May 22, 2015
|Greenland - 70th birthday of the Queen Margrethe II, |
dressed in Greenlandic national costume
Greenland became a Danish colony in 1814, and a part of the Danish Realm in 1953, as an autonomous country. Since 2008, Greenland enjoy broad autonomy, but still is part of the Kingdom of Denmark, and Queen Margrethe II is the head of state. Margrethe II, full name: Margrethe Alexandrine Þórhildur Ingrid; born 16 April 1940) is the eldest child of King Frederik IX and Ingrid of Sweden, and succeeded her father on 14 January 1972. On her accession, she became the first female monarch of Denmark Margrete I, ruler of the Scandinavian countries in 1375–1412 during the Kalmar Union. In 1967, she married Henri de Laborde de Monpezat, with whom she has two sons: Crown Prince Frederik (born 1968) and Prince Joachim (born 1969). The Queen and her siblings belong to the House of Glücksburg, which is a branch of the Royal House of Oldenburg.
Antwerp, the most populous city in Belgium, is located on the river Scheldt, linked to the North Sea by the Westerschelde estuary. It has long been an important city in the Low Countries, both economically and culturally, especially before the Spanish Fury (1576) in the Dutch Revolt. The Cathedral of Our Lady was started in 1352 and, although the first stage of construction was ended in 1521, has never been completed. In Gothic style, its architects were Jan and Pieter Appelmans. Its interior is an impressive sight, with sweeping Gothic lines and soaring vaults, all in gleaming white. The furnishings are a mix of Baroque and Neoclasssical styles. It contains also a number of significant works by the Baroque painter Peter Paul Rubens, as well as paintings by artists such as Otto van Veen, Jacob de Backer and Marten de Vos.
The Rusizi (also sometimes spelled Ruzizi) is a river, 117km long, that flows from Lake Kivu to Lake Tanganyika in Central Africa, descending from about 1,500m to about 770m above sea level over its length. The steepest gradients occur over the first 40km, and further downstream, the Ruzizi Plain, the floor of the Western Rift Valley, has only gentle hills, and the river flows into Lake Tanganyika through a delta. It is a young river, formed about 10,000 years ago when volcanism associated with continental rifting created the Virunga Mountains. The mountains blocked Lake Kivu's former outlet to the watershed of the Nile and instead forced the lake overflow south down the Rusizi and the watershed of the Congo.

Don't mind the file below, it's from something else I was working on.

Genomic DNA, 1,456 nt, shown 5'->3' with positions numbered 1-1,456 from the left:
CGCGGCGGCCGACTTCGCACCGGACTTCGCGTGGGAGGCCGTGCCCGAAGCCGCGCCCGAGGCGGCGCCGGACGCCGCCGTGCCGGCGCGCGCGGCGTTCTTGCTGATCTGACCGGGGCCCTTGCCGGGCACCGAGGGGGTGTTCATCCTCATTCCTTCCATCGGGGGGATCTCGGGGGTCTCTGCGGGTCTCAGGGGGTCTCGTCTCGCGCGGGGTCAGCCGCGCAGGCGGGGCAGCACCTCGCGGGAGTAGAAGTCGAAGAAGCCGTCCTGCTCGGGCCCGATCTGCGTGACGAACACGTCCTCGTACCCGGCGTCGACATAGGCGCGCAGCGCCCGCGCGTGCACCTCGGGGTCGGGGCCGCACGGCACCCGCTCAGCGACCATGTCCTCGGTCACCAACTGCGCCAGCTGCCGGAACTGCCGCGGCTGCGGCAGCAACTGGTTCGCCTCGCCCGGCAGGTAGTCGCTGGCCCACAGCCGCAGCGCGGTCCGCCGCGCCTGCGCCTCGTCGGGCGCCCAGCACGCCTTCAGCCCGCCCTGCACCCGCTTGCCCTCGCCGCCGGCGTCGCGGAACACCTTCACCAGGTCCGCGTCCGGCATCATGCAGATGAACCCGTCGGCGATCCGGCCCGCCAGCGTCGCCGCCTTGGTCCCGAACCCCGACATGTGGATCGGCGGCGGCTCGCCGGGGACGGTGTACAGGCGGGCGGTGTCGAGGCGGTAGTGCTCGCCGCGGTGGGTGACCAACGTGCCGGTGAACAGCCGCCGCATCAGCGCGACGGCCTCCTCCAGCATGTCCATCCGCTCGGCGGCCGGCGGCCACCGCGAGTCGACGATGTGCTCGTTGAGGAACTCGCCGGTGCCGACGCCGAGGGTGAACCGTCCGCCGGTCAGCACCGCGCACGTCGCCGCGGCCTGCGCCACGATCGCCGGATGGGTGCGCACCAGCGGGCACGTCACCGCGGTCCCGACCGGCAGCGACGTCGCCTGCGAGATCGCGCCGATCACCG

May 21, 2015
I noted with surprise that quite a few people know that the Mustangs live in North America only by 500 years and come from domesticated horses. It's true that the wild horse (Equus ferus) existed in North America in prehistoric times, but it died out at the end of the last ice age around 10-12 thousand years ago. Thus at the beginning of the Columbian Exchange, there were no equids in the Americas at all. Horses first returned with the conquistadors, more accurate with the arrival of Cortés in 1519. The first mustangs descended from Iberian horses brought to Mexico and Florida. Some of these horses were sold, escaped or were captured by Native Americans, and rapidly spread by trade and other means throughout western North America.
Hāmākua is a district on the northeast coast of Hawaiʻi's Big Island (one of the six traditional districts of the island, known as moku), but also the name of the coastline in the region, the "Hāmākua Coast", approximately 80km long, ending at Waipiʻo Valley and the uninhabited Waimanu Valley. The rainfall due to the prevailing northeasterly tropical trade winds produces steep erosional valleys and cliffs, showing evidence of frequent landslides. The lush vegetation and lack of sandy beaches contrasts sharply with other regions of the island. The district stretches south through the central plateau to the summit of Mauna Loa. To the north beyond Waipiʻo Valley is the Kohala district, with the older volcano Kohala mountain.
|1597 Milan - In clockwise: 1. Galleria Vittorio Emanuele II;|
2. Duomo di Milano (Milan Cathedral); 3. Teatro alla Scala; 4. Sforza Castle
Posted on 27.12.2012, 21.05.2015
Strategically placed at the gateway to the Italian peninsula, in the fertile Po Valley, Milan and the surrounding region of Lombardy have been the subject of constant disputes over the centuries. Celts, Romans, Goths, Lombards, Spaniards, French and Austrians have all ruled the city at some stage of its history and for the most part, the city has capitalised on its position and has emerged today as the undisputed industrial, commercial, financial and cultural powerhouse of Italy, and a leading global city, part of the so-called Blue Banana. The city is a major world fashion and design capital, and its museums, theatres and landmarks attracts over 6 million annual visitors.